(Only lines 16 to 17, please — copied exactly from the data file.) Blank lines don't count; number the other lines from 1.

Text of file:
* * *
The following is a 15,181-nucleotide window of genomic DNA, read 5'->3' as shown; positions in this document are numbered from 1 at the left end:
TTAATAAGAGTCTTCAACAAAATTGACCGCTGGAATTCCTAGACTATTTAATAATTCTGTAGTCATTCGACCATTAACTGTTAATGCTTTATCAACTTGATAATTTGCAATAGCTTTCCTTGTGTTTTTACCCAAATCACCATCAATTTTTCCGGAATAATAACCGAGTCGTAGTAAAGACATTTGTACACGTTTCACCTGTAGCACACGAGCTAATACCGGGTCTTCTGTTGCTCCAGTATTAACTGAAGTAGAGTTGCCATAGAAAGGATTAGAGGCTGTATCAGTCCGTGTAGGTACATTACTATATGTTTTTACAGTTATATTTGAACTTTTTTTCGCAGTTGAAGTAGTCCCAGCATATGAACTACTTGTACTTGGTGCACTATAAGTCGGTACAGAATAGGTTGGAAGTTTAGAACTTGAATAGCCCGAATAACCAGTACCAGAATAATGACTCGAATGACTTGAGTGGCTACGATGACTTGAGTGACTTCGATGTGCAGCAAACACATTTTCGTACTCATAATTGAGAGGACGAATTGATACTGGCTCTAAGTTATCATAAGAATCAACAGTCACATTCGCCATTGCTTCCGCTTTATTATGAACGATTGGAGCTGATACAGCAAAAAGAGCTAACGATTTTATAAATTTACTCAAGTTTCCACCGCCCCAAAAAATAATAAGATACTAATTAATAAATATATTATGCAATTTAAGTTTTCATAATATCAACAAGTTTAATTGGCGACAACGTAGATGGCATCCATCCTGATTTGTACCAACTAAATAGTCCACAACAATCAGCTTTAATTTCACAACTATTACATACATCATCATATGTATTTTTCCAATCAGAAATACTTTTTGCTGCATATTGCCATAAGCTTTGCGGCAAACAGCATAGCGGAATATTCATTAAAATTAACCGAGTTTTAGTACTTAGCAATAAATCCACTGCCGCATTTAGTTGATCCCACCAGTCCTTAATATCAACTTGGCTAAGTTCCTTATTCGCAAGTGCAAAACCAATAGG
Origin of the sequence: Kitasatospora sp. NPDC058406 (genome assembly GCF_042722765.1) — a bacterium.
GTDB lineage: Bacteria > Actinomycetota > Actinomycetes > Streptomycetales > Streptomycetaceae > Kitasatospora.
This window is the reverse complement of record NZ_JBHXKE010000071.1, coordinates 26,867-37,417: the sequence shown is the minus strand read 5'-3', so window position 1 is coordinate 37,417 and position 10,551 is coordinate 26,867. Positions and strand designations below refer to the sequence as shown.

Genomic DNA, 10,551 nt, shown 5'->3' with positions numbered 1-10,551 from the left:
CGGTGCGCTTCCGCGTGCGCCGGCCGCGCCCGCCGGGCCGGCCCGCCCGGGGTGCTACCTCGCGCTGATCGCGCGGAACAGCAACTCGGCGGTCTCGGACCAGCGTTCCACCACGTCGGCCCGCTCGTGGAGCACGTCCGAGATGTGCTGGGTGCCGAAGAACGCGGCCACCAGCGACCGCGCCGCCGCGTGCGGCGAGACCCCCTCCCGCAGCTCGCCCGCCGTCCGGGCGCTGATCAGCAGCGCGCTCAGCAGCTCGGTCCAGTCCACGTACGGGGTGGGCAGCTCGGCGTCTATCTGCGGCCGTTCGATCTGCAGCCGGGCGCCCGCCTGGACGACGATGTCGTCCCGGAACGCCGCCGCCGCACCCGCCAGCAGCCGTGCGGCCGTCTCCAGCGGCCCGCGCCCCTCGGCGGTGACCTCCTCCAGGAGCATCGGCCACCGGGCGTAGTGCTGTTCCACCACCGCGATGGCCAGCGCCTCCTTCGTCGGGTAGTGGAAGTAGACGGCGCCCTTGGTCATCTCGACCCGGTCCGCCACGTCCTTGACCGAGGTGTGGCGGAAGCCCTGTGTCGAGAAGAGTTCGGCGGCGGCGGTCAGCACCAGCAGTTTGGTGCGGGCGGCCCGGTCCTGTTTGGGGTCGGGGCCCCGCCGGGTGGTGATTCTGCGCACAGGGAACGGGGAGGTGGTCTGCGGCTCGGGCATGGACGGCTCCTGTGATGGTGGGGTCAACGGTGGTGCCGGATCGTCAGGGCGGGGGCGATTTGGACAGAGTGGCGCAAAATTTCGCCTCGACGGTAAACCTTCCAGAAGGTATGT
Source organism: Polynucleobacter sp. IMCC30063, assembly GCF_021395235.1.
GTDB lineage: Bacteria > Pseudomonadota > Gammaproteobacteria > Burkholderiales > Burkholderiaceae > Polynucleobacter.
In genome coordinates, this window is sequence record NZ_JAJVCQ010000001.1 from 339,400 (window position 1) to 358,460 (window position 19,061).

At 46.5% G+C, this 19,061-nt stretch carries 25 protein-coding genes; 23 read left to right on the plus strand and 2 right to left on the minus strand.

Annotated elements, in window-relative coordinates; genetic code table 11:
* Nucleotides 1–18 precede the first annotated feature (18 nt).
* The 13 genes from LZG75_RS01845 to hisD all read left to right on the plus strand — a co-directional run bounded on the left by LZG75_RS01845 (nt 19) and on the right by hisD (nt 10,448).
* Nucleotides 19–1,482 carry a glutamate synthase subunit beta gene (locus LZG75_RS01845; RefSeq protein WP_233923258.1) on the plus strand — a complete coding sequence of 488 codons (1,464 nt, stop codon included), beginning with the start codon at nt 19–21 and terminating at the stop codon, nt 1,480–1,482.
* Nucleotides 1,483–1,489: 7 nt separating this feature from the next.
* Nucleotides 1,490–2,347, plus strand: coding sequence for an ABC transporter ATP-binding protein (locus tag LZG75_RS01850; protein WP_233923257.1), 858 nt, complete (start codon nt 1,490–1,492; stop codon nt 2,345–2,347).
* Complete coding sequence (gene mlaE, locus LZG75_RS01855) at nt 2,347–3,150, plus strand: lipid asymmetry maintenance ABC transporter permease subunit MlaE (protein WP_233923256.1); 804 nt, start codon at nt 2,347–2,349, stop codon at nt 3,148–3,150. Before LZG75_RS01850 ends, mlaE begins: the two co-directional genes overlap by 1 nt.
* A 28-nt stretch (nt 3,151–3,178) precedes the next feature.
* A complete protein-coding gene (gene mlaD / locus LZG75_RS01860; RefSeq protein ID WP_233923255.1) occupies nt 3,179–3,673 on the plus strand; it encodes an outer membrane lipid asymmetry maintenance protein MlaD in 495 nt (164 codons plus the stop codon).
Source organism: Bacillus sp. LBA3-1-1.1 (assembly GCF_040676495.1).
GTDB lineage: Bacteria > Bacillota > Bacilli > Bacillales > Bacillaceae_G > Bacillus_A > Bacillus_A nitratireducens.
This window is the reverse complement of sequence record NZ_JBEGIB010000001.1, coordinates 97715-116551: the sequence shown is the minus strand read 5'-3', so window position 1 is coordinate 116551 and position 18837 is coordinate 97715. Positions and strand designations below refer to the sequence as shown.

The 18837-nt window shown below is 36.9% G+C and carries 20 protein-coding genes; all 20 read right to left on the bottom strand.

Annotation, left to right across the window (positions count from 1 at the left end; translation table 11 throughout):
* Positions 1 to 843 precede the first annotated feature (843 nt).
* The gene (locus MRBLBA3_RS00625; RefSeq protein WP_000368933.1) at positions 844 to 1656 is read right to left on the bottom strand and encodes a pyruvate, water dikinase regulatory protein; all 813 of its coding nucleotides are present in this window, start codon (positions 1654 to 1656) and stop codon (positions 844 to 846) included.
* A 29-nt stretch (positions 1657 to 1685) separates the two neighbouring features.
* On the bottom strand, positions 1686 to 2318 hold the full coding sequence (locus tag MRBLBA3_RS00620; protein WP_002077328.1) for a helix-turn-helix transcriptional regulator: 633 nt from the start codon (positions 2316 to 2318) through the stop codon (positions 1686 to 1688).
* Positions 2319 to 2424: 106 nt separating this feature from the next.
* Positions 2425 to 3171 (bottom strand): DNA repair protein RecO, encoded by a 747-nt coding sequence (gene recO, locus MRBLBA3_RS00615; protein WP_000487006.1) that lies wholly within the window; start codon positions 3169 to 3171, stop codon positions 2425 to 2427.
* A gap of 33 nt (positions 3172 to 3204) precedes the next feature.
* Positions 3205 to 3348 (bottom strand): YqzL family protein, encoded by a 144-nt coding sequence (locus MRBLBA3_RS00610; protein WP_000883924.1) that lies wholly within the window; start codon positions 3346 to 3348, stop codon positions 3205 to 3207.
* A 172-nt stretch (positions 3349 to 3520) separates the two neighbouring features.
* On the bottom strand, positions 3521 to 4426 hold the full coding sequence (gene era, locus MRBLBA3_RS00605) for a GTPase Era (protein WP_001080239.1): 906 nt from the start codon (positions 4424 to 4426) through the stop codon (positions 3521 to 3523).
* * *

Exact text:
* Nucleotides 1,483–1,489: 7 nt separating this feature from the next.
* Nucleotides 1,490–2,347, plus strand: coding sequence for an ABC transporter ATP-binding protein (locus tag LZG75_RS01850; protein WP_233923257.1), 858 nt, complete (start codon nt 1,490–1,492; stop codon nt 2,345–2,347).